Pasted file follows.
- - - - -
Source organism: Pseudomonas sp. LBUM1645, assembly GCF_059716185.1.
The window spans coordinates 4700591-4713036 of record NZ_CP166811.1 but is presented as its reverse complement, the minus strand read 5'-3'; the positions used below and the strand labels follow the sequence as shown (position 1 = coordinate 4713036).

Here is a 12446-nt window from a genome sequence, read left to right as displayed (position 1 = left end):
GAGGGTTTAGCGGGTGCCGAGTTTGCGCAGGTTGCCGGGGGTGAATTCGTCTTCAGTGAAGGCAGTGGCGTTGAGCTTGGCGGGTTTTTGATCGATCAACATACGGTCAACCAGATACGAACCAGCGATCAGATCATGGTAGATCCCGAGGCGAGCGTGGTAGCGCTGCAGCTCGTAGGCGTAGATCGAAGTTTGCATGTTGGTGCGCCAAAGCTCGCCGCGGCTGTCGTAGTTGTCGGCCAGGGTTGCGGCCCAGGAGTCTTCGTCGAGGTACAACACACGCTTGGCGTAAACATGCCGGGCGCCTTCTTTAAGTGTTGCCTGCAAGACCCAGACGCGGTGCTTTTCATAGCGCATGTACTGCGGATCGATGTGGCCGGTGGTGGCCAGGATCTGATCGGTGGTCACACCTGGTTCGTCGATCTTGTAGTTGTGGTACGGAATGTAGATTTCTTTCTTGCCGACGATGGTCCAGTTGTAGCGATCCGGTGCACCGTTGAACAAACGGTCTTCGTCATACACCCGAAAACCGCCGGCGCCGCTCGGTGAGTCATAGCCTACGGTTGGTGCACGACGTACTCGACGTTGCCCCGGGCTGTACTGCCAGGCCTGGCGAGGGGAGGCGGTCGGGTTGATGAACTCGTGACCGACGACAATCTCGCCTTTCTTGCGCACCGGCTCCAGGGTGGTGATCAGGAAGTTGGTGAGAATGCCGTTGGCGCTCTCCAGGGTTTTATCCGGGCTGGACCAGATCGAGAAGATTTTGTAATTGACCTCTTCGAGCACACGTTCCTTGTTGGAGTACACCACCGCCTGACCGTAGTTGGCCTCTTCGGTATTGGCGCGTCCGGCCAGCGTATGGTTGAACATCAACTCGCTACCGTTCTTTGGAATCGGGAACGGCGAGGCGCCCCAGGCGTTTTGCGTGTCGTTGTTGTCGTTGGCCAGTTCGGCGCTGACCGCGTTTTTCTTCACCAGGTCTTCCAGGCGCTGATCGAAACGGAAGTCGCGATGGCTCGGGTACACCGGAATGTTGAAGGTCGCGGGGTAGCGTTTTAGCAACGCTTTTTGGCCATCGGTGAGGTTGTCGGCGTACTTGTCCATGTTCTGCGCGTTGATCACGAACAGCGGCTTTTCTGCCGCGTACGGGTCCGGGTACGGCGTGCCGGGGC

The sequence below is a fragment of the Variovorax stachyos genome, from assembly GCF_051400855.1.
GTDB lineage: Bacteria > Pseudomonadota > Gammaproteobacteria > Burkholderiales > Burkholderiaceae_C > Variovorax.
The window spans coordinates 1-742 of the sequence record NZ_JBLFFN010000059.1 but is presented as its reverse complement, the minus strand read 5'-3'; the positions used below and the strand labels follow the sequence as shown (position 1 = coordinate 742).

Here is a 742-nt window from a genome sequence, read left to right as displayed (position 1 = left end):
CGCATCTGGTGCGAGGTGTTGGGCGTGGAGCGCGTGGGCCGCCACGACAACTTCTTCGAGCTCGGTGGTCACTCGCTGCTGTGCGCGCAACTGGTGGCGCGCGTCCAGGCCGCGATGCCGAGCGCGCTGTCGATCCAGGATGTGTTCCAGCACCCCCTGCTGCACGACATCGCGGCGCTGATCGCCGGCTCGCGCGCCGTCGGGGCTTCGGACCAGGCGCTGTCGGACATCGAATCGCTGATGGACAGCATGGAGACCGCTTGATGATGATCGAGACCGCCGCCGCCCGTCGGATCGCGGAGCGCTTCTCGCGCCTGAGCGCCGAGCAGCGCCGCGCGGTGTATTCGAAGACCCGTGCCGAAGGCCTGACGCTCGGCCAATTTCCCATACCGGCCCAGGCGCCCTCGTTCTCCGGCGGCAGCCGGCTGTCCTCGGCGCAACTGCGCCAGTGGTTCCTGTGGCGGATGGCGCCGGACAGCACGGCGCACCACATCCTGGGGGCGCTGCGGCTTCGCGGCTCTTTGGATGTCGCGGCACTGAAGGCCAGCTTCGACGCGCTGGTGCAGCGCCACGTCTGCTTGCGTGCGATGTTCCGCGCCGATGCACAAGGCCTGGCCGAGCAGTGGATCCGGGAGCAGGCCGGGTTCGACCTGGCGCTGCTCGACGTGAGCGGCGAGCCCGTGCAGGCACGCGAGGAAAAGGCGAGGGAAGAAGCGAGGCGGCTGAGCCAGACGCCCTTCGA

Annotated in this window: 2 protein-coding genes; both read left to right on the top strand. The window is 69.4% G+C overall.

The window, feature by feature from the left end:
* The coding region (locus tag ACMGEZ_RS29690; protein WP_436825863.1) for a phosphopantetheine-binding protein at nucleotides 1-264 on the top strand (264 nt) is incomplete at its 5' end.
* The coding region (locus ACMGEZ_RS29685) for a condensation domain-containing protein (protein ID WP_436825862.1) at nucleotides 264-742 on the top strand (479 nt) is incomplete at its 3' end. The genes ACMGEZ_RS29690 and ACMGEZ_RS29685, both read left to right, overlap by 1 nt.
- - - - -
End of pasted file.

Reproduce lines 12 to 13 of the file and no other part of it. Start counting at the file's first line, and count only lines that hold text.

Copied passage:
* The coding region (locus tag ACMGEZ_RS29690; protein WP_436825863.1) for a phosphopantetheine-binding protein at nucleotides 1-264 on the top strand (264 nt) is incomplete at its 5' end.
* The coding region (locus ACMGEZ_RS29685) for a condensation domain-containing protein (protein ID WP_436825862.1) at nucleotides 264-742 on the top strand (479 nt) is incomplete at its 3' end. The genes ACMGEZ_RS29690 and ACMGEZ_RS29685, both read left to right, overlap by 1 nt.